Firebacks – The Art of Warming
In earlier times, the well-appointed fireplace was never considered complete unless it included a cast iron fireback. Today, the fireback’s usefulness and charm have been rediscovered and they are again at the center of the hearth and home.
A good cast iron fireback can improve the heating efficiency of a fireplace by up to 50%.
Positioned against the back wall of a fireplace, a fireback protects the masonry of the back wall and radiates the heat of the fire forward. Cast iron firebacks, usually about 5/8″ thick, store heat while the fireplace is burning and radiate it back into the room even after the fire goes out.
Stainless steel firebacks typically have a matte finish or a highly polished finish. Stainless steel firebacks with either finish work by reflecting heat into the room. Stainless steel ones do not store as much heat as the cast iron ones.
Black stainless steel firebacks, although made of stainless steel, have a heat-resistant, black powder coat finish. They shield the back wall of the fireplace from about one-third of the heat your fire creates, protecting the masonry from decay. Although some people like the looks of them better than the unpainted stainless steel firebacks, they will reflect less heat.
By sending light and heat from the fire out into the room, a fireback is a noticeable improvement to the hearth.
A cast iron fireback is still the best way to protect a fire box’s back wall from decay. Despite advances in technology, the harsh rays of the fire render even modern refractory material vulnerable to damage and the likelihood of expensive repairs. A fireback will effectively prevent any damage to the back wall.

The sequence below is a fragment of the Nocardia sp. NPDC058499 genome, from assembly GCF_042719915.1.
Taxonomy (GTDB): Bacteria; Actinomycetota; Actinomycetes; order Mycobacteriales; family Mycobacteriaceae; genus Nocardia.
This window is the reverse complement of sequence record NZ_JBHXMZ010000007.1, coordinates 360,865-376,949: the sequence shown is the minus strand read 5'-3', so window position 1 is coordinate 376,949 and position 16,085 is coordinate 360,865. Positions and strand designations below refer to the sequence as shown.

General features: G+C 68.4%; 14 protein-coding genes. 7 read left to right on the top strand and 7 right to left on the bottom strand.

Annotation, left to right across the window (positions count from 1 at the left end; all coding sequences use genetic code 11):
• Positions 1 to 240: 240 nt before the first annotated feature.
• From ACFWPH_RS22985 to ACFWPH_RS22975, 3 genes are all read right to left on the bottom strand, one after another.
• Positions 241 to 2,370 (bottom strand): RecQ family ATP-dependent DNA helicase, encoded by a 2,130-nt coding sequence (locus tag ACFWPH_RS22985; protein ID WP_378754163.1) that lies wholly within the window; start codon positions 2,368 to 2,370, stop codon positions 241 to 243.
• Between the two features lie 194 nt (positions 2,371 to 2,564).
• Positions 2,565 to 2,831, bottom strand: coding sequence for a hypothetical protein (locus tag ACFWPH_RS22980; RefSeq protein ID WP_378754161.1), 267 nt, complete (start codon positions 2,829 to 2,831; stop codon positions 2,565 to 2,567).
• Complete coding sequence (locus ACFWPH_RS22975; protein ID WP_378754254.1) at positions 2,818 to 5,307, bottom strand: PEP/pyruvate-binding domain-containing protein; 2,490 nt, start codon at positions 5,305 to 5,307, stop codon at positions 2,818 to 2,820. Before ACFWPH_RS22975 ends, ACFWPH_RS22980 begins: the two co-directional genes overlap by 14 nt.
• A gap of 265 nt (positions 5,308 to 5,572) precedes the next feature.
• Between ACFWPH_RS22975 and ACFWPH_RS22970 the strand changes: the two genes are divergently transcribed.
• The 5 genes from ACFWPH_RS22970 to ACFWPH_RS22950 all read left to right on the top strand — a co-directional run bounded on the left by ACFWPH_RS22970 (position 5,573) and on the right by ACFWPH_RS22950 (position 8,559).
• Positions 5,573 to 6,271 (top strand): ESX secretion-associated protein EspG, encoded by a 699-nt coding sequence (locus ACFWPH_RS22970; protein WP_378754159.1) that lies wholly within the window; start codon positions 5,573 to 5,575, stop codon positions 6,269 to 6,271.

As a sculptural accent in the natural focal point of a home, a fireback lends visual warmth and interest to a hearth whether it’s alight with a roaring fire or lit by soft candlelight. Even when the fire is not lit, firebacks fill in the “empty black hole.”
Early fireplace firebacks (15th Century) were made in sand forms with decorations like coats of arms, religious themes, mythological subjects, and foods. Joan of Arc’s home in Domremy had one with a cross and fleur de lis pattern.
The mirror-polished stainless steel firebacks are often selected as least as much for their visual properties as for their heating properties.
Increasingly, cast iron firebacks are used on the wall behind a range, or in other decorative ways, in parts of a home other than the fireplace.
While firebacks can simply be leaned against the back wall of your fireplace, their stands serve three purposes:
- They secure the fireback in position. If firebacks are used where there is frequent vibration (such as in homes near railroad tracks, subways or highways) or there is exposure to earthquakes, stands are highly recommended.
- They position the fireback at grate and firewood level instead of at the level of the firebox floor. Thus positioned, more heat is radiated or reflected into the room and more of the fireback is visible.
- They hold the fireback at the best angle for your fireplace. If the back wall of your fireplace angles toward the room, you will definitely want to use stands.
Care and Maintenance
Cast iron fireplace firebacks need little care as long as they are not exposed to moisture. If you ever feel the need to freshen them up, use a black spray paint specifically designed to withstand high temperatures.
The cleaning of a stainless steel fireback is as convenient as it is easy. Simply use a bit of cold ash from the bottom of your fireplace and a paper towel to shine them.